Texas committee still trying to question Uvalde policeby Associated Press · The Columbian
UVALDE, Texas — Police in Uvalde still haven’t committed to speaking to a Texas House committee investigating the May 24 massacre at an elementary school and the law enforcement response that day, the lawmaker leading the probe said Friday.
Republican state Rep. Dustin Burrows said his committee was in conversations with the Uvalde Police Department and hoped to announce soon whether members of the force will appear as witnesses.
It came a day after comments by Burrows raised uncertainty about whether Uvalde police would cooperate, saying Thursday there was a question of whether the local officers would “visit with us voluntarily” about the May 24 shooting at Robb Elementary School in which 19 children and two teachers were killed.
He went even further Thursday night on social media, tweeting: “Most have fully cooperated and want to help determine the facts for the Uvalde community and all Texans. Burrows said he did not understand why Uvalde police “would not want the same.”
The police department didn’t immediately reply to messages left Friday seeking comment.
Weeks after one of the deadliest school shootings in U.S. history, law enforcement officials have stopped providing updates about what they’ve learned about the shooting and the police response. Their silence comes after authorities gave conflicting and incorrect accounts in the days after the shooting, sometimes withdrawing statements hours after making them.
Officials also haven’t released records sought under public information laws to media outlets, including The Associated Press, often citing broad exemptions and the ongoing investigation. It has raised concerns about whether such records will be released, even to victims’ families.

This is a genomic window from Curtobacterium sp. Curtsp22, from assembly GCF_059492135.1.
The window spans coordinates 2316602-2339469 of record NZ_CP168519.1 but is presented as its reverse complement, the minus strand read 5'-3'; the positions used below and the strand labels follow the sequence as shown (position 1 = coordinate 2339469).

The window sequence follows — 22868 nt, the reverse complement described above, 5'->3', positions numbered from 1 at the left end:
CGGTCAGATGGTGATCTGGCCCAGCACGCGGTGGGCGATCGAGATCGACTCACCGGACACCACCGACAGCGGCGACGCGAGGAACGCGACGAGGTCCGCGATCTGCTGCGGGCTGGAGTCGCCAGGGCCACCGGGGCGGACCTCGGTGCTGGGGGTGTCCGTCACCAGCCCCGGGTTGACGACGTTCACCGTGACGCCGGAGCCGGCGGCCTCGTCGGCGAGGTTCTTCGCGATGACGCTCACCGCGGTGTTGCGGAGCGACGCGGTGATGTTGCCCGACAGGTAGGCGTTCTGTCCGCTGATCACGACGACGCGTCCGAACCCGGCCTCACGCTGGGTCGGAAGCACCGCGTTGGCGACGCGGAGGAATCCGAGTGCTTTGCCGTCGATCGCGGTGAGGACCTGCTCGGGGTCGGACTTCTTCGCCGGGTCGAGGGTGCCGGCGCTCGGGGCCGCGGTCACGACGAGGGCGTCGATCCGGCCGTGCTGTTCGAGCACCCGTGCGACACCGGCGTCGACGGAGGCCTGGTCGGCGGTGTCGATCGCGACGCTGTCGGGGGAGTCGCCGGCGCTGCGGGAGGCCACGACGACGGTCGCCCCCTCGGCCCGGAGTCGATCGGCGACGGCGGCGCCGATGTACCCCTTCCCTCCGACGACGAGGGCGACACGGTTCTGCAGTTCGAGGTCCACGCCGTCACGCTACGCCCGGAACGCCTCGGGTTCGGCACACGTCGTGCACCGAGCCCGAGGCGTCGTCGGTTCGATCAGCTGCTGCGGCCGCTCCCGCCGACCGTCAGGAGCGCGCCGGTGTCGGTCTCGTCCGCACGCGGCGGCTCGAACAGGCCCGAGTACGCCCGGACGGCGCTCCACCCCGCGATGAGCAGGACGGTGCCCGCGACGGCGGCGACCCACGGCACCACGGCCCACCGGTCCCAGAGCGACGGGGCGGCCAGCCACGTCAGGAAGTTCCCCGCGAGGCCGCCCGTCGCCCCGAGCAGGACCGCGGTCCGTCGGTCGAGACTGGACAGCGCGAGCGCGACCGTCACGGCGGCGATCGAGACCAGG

The state House committee has interviewed more than a dozen witnesses behind closed doors as of Friday, including state police, school staff and school district police. The list of witnesses provided by the committee so far has not included Pete Arrendondo, the Uvalde school district police chief, who has faced criticism over his actions during the attack.
Burrows defended the committee interviewing witnesses in private and not revealing their findings so far, saying its members want an accurate account before issuing a report.
“One person’s truth may be different than another person’s truth,” Burrows said Friday.
Since the shooting, Republican leaders in Texas have called for more mental health funding but not new gun restrictions. Authorities say the 18-year-old gunman used and AR-15-style semi-automatic rifle. Police did not confront he gunman for more than an hour, even as anguished parents outside the school urged officers to go in.